“Time is the coin of your life. It is the only coin you have, and only you can determine how it will be spent. Be careful lest you let other people spend it for you.” – Carl Sandburg
I have a propensity of doing for others before doing for myself.
Two things I learned from my specialized yoga and creativity training (I’ve been encouraged, you could say, to not identify the name of such training as it is no longer being offered) come into play here. I have learned to identify my intentions for everything that matters to me, everything that I devote some of my time to (work, family time, time with friends, time alone, my creative pursuits).
By identifying what I am doing each of those things for, I am able to focus in on the true core value(s) behind why those things mean so much to me.
Then, when I “spend that coin” Sandburg refers to doing one of those things, I can ask myself if I’m doing so to meet my intentions or for some other reason (i.e. obligation, duty, guilt, etc). If it’s the latter, I give myself permission to say, “No.” A word I have a difficult time saying to everyone but myself.
Again, something as simple as permission makes a huge difference.
Below is a photo of one of the best things I ever did for myself – spending four weeks at an artist residency in Ucross Wyoming – giving myself uninterrupted time devoted to my writing.
It was a life-changing experience that inspired me to offer retreats to other creatives.
In the photo you’ll find a few of the remarkable people I met at Ucross, talented writers an musicians and visual artists, people who continue to inspire me today even though they have no idea they’re doing so.
“We are so obsessed with doing that we have no time and no imagination left for being. As a result, men are valued not for what they are but for what they do or what they have – for their usefulness.” – Thomas Merton
Though I only just discovered it, I love that Merton quote.
I’m guilty of being a workaholic. Of being someone who has to be doing something every second of the day in order to feel like I’ve been productive. I believe that need started when I was a child and was so close to death, over and over and over. I became obsessed with being alive and horrified over the idea that I might go to sleep and never wake up. Yes, as a child. From the age of six though adolescence, I was consumed by a fear of death.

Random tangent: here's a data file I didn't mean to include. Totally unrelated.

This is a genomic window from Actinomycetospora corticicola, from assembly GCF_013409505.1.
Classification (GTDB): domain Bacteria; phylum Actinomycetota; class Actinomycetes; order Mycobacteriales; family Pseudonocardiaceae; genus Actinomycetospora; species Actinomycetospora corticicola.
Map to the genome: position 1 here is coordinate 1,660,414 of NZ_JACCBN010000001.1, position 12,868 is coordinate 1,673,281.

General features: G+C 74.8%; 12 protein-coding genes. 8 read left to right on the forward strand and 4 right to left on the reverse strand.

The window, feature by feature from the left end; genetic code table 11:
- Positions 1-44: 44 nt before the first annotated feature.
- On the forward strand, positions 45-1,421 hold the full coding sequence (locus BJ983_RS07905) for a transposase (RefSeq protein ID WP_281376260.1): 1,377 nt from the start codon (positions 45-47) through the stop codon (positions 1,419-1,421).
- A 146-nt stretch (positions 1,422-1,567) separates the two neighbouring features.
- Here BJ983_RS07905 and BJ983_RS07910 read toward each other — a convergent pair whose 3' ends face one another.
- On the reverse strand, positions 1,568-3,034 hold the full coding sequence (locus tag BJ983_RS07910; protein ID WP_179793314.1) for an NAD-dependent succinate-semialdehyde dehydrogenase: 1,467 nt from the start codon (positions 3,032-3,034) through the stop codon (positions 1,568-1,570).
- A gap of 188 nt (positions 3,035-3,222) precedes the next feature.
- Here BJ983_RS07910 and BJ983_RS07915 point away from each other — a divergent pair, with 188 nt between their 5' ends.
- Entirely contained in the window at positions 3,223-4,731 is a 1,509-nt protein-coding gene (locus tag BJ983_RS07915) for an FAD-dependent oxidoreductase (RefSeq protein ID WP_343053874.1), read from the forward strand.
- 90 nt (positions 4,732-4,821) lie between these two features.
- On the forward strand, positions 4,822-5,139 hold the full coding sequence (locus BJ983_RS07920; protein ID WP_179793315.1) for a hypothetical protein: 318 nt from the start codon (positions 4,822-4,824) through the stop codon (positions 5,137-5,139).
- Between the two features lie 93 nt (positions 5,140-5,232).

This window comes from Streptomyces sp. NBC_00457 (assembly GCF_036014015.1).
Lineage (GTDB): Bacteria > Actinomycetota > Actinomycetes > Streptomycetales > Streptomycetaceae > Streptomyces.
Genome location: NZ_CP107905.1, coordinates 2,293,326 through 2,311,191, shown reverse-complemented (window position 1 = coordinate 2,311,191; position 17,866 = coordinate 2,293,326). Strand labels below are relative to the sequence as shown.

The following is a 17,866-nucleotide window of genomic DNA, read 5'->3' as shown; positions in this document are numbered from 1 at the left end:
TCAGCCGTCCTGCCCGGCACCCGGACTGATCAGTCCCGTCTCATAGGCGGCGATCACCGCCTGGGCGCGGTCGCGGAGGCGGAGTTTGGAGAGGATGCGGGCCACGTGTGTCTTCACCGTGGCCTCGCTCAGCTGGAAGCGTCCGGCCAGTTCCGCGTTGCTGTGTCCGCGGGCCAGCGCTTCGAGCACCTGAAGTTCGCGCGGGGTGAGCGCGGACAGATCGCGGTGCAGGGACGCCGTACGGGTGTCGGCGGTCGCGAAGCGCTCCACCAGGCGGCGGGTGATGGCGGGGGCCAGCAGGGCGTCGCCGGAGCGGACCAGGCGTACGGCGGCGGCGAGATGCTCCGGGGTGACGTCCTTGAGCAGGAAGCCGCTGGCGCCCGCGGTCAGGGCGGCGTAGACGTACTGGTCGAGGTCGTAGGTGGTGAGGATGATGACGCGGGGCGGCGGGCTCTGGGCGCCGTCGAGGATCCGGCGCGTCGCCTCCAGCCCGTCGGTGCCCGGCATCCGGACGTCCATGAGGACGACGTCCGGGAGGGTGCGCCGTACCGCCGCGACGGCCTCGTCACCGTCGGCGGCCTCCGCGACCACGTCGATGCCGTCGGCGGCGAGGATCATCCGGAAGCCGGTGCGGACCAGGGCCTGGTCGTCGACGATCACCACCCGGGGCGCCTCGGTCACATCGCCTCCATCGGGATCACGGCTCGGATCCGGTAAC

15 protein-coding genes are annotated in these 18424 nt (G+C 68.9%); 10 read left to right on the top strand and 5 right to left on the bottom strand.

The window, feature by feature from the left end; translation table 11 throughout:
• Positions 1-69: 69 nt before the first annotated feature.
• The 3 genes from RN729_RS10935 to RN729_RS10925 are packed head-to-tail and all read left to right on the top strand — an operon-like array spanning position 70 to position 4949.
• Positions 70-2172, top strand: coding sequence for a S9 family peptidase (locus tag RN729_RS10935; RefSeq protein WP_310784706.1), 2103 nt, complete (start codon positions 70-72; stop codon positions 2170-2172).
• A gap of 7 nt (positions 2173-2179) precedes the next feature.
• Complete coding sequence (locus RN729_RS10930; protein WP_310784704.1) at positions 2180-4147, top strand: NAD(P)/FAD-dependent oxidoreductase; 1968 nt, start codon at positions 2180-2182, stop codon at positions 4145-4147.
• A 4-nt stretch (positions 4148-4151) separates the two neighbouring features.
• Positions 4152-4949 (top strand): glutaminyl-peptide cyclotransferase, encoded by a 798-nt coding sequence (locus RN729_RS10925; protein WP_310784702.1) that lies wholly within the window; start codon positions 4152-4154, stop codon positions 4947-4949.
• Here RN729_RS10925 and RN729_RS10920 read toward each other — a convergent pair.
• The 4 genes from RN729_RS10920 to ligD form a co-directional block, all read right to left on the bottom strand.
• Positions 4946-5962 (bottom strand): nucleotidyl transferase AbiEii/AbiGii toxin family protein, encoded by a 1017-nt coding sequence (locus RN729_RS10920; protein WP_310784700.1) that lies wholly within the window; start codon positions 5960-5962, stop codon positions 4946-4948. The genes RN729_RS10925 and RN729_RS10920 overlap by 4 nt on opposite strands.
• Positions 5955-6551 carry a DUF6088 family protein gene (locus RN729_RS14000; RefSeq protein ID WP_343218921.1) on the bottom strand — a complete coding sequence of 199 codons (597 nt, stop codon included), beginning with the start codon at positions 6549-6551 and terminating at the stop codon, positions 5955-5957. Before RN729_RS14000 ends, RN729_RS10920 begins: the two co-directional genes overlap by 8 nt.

As a result, I learned how to “milk” every second of the day.
Sad thing is, in doing so, I forgot how to live.
We often get so wrapped up, as Merton says, in doing that we don’t just forget to live, we spend our time doing rather than being. And what is the point of having a life if we don’t allow ourselves to just be . . . ourselves? If we don’t slow down and be present in the moment?
“The time you enjoy wasting is not wasted time.” – Bertrand Russell
Russell’s quote brings me to a final point.
Finding out the thing you are called to do and giving yourself permission to pursue it – whether that is for fifteen minutes a couple days a week, or an hour on the weekends, or an hour every morning before work, or whatever fits best with the rest of your life (and your intentions) – giving yourself permission to “drop everything and run toward your true self” as Kyran Pittman suggests we all should do, that is the best use of your time.
Wasting time doing the thing you love is not a waste at all.
It is living. It is being.
Isn’t it time for that?
Below is a photo of a very good friend, doing a thing he loves. Running toward his true self. I find that very inspiring.